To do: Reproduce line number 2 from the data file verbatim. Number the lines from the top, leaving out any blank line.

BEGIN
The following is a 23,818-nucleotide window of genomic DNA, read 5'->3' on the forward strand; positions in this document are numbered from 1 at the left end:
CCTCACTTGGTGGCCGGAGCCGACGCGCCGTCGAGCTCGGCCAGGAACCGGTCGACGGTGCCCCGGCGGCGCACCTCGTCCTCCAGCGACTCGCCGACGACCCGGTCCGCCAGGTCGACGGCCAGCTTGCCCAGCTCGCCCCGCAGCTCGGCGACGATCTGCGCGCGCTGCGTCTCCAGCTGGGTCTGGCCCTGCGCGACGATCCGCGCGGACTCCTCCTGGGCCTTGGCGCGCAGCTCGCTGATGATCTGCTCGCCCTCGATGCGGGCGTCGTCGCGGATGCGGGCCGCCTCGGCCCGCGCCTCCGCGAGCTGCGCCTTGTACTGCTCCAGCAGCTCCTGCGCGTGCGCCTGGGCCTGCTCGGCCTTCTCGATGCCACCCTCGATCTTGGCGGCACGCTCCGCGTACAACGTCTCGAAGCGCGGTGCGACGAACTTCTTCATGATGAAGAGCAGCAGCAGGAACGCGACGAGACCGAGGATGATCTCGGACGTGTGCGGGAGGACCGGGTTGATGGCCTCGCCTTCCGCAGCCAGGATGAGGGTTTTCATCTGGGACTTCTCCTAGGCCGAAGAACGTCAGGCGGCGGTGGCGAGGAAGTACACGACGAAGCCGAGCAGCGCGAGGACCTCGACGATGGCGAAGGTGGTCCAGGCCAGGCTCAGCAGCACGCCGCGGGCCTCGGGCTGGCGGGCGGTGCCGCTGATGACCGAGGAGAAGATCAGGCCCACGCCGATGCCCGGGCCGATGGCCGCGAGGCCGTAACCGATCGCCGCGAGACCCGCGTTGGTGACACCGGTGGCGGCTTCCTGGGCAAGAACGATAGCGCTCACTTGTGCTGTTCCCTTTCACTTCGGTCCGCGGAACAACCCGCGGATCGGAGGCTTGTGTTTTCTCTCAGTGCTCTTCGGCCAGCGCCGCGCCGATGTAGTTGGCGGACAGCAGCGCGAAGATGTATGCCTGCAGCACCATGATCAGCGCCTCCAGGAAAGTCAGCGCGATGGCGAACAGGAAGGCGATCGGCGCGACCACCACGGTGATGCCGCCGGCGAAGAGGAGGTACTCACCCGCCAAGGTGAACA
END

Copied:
CCTCACTTGGTGGCCGGAGCCGACGCGCCGTCGAGCTCGGCCAGGAACCGGTCGACGGTGCCCCGGCGGCGCACCTCGTCCTCCAGCGACTCGCCGACGACCCGGTCCGCCAGGTCGACGGCCAGCTTGCCCAGCTCGCCCCGCAGCTCGGCGACGATCTGCGCGCGCTGCGTCTCCAGCTGGGTCTGGCCCTGCGCGACGATCCGCGCGGACTCCTCCTGGGCCTTGGCGCGCAGCTCGCTGATGATCTGCTCGCCCTCGATGCGGGCGTCGTCGCGGATGCGGGCCGCCTCGGCCCGCGCCTCCGCGAGCTGCGCCTTGTACTGCTCCAGCAGCTCCTGCGCGTGCGCCTGGGCCTGCTCGGCCTTCTCGATGCCACCCTCGATCTTGGCGGCACGCTCCGCGTACAACGTCTCGAAGCGCGGTGCGACGAACTTCTTCATGATGAAGAGCAGCAGCAGGAACGCGACGAGACCGAGGATGATCTCGGACGTGTGCGGGAGGACCGGGTTGATGGCCTCGCCTTCCGCAGCCAGGATGAGGGTTTTCATCTGGGACTTCTCCTAGGCCGAAGAACGTCAGGCGGCGGTGGCGAGGAAGTACACGACGAAGCCGAGCAGCGCGAGGACCTCGACGATGGCGAAGGTGGTCCAGGCCAGGCTCAGCAGCACGCCGCGGGCCTCGGGCTGGCGGGCGGTGCCGCTGATGACCGAGGAGAAGATCAGGCCCACGCCGATGCCCGGGCCGATGGCCGCGAGGCCGTAACCGATCGCCGCGAGACCCGCGTTGGTGACACCGGTGGCGGCTTCCTGGGCAAGAACGATAGCGCTCACTTGTGCTGTTCCCTTTCACTTCGGTCCGCGGAACAACCCGCGGATCGGAGGCTTGTGTTTTCTCTCAGTGCTCTTCGGCCAGCGCCGCGCCGATGTAGTTGGCGGACAGCAGCGCGAAGATGTATGCCTGCAGCACCATGATCAGCGCCTCCAGGAAAGTCAGCGCGATGGCGAACAGGAAGGCGATCGGCGCGACCACCACGGTGATGCCGCCGGCGAAGAGGAGGTACTCACCCGCCAAGGTGAACA